From A WOMAN IN BERLIN: EIGHT WEEKS IN THE CONQUERED CITY, by Anonymous
Inspiration behind Director Blanka Zizka's vision for Macbeth
A Woman in Berlin is the journal of a young woman recounting her experiences in the first eight weeks of the Soviet occupation of Berlin, starting in April, 1945. It was a major inspiration for director Blanka Zizka’s vision of the world in which the Wilma’s Macbeth is set. Historian Antony Beevor praises A Woman in Berlin for “its courage, its stunning intellectual honesty, and its uncommon powers of observation and perception. It is one of the most important personal accounts ever written about the effects of war and defeat.”
“Our radio has been dead for four days. Once again we see what dubious blessing technology really is. Machine with no intrinsic value, worthless if you can’t plug them in somewhere. Bread, however, is absolute…But radios, gas stoves, central heating, hot plates, all the gifts of the modern age - they’re nothing but dead weight if the power goes out. At the moment we are marching backwards in time. Cave dwellers.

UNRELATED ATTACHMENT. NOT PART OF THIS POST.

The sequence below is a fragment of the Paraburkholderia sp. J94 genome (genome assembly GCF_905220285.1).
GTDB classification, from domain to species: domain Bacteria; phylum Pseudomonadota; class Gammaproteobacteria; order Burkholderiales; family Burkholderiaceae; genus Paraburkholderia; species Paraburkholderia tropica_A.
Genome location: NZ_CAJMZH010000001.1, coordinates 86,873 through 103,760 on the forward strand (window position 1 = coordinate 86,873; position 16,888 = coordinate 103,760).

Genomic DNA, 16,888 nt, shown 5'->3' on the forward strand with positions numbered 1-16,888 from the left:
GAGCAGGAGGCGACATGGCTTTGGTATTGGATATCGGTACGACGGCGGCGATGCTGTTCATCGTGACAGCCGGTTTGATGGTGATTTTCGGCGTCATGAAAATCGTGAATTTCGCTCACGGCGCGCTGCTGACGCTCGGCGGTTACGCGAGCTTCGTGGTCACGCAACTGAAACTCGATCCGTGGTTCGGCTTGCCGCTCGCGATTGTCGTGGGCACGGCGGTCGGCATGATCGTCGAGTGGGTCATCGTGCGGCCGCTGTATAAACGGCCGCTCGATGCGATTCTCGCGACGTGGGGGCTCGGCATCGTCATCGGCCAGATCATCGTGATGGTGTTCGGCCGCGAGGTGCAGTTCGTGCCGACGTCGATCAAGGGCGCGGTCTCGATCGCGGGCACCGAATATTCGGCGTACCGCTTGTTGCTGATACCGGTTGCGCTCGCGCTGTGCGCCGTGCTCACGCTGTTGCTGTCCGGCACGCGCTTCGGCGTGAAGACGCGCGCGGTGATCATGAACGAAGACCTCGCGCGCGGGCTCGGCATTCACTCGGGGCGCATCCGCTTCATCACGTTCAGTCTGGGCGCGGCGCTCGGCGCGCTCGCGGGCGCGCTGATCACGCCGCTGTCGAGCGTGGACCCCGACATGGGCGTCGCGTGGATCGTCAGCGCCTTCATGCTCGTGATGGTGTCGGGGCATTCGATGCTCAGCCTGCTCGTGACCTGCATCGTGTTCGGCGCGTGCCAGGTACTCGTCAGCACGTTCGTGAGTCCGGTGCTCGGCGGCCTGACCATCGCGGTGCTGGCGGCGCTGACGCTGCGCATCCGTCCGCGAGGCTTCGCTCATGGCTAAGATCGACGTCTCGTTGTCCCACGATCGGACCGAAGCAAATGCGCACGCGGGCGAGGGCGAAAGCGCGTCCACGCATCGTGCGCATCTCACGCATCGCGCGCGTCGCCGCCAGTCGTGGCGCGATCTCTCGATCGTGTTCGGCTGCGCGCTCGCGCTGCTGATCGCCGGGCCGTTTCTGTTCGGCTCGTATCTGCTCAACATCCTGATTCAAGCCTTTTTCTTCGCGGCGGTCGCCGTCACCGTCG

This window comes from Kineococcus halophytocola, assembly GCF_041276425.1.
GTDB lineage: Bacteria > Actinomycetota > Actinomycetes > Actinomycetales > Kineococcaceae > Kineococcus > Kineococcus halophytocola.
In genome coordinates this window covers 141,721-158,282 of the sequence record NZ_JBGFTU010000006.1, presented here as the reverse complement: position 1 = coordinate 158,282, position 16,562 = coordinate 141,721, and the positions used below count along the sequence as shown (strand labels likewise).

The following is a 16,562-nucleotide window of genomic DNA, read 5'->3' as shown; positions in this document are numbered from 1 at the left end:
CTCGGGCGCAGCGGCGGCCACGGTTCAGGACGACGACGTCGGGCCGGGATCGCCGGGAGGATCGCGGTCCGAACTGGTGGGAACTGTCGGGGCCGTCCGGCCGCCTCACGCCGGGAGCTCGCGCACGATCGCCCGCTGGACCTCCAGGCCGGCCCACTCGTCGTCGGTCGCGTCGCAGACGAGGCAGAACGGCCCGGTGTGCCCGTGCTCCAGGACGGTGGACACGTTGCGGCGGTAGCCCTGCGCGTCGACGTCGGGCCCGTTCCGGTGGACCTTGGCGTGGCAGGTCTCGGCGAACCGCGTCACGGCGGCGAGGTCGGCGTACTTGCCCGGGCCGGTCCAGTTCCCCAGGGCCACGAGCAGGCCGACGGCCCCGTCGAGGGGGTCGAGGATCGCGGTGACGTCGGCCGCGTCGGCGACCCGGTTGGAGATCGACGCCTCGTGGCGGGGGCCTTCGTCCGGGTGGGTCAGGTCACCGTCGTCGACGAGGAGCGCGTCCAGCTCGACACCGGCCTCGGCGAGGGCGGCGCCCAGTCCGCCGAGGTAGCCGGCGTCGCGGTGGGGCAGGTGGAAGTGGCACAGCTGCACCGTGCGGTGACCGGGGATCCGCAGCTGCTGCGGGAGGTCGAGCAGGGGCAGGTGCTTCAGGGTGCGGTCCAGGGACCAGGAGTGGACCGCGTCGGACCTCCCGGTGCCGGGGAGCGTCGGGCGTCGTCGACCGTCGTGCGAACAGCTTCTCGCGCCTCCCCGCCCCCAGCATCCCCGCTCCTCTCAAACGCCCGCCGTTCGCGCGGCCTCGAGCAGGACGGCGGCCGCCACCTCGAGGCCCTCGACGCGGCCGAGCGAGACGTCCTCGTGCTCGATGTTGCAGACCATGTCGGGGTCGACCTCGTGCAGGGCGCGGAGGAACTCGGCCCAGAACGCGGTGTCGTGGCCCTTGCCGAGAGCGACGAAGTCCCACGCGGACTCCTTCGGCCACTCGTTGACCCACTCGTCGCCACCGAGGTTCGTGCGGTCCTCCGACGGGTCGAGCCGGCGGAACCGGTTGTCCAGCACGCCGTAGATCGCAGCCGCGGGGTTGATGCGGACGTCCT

I have been preoccupied, forced to cope with my fear of death. The symptoms are always the same. First the sweat beads up around my hairline, then I feel something boring into my spine, my throat gets scratchy, my mouth dry, my heart starts to skip. I’ve fixed my eyes on the chair leg opposite and am memorizing every turned bulge or curve. It would be nice to pray. The brain clings to set phrases, fragments of sentences: “Pass lightly through this world, for it is nothing…and each one falls as God desires…Noli timere.”
What’s clear is that every threat to your life boosts your vitality. My own flame is stronger; I’m burning more fiercely than before the air raids. Each new day of life is a day of triumph. You have survived once again. You’re defiant. On the one hand you stand taller, but at the same time you’re planted more firmly on the ground.”